Friday, October 30, 2015

God Mocks: A History of Religious Satire, by Terry Lindvall

God Mocks: A History of Religious Satire, by Terry Lindvall
(New York University Press, 2015, 384 pp, $35)

a review by Edd Doerr

The long story of religious satire is told in scholar Terry Lindvall’s new book, off the press in mid-November. Lindvall’s detailed chronicle  runs from ancient Rome through such greats as Chaucer, Boccaccio, Erasmus and Rabelais to Voltaire and on to Mark Twain and Ambrose Bierce (my favorite) and then to Monty Python and Stephen Colbert. The book is a useful guide through this vast and often controversial output, though I do not agree with all he writes, as with his praise for C.S. Lewis, Chesterton, Belloc and Waugh, whose work defended what Bierce and others satirized. The book would be even better if it had been expanded to include more examples of the best satirists’ work.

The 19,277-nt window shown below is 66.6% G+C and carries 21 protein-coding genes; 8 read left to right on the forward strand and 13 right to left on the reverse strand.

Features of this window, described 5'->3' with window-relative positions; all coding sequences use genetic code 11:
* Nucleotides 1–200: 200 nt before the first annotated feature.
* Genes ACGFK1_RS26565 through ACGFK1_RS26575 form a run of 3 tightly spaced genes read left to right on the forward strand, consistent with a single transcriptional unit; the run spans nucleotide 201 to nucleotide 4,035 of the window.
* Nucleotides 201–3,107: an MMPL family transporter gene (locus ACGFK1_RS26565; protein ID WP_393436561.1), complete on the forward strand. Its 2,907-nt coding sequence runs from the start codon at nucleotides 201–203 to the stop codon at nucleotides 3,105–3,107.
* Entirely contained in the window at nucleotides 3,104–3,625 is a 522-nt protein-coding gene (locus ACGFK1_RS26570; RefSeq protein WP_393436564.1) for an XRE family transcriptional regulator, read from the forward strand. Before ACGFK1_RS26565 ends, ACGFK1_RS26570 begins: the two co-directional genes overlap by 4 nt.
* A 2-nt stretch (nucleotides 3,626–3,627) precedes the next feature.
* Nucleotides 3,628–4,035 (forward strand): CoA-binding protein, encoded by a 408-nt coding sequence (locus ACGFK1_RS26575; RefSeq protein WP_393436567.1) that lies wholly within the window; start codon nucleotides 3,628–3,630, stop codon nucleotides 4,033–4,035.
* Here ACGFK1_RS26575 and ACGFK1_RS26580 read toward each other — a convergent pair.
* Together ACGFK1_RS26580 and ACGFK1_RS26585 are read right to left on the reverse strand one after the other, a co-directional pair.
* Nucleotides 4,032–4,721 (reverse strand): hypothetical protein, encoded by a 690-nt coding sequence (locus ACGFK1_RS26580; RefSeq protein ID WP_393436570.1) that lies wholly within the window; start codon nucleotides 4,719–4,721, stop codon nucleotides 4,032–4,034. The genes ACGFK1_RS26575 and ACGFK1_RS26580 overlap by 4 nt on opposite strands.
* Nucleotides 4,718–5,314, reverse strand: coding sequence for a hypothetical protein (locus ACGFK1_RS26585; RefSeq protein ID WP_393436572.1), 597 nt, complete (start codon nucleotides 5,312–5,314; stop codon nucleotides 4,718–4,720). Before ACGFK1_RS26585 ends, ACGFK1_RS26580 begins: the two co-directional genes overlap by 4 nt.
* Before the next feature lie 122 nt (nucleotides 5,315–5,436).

Oddly, Lindvall does not mention Bill Maher, George Carlin, Mel Brooks, Larry David or Kahlil Gibran. And although he cites the Monty Python troupe and Colbert, he

overlooks the British series “The Vicar of Dibley” and two hilarious Irish series, “Father Ted” and “Moone Boy,” the latter two being satire too strong for American network television.

Edd Doerr

(Edd Doerr is a columnist in Free Inquiry,  president of Americans for Religious Liberty, and a published poet.)

In God Mocks, Terry Lindvall ventures into the muddy and dangerous realm of religious satire, chronicling its evolution from the biblical wit and humor of the Hebrew prophets through the Roman Era and the Middle Ages all the way up to the present.  He takes the reader on a journey through the work of Chaucer and his Canterbury Tales, Cervantes, Jonathan Swift, and Mark Twain, and ending with the mediated entertainment of modern wags like Stephen Colbert. 

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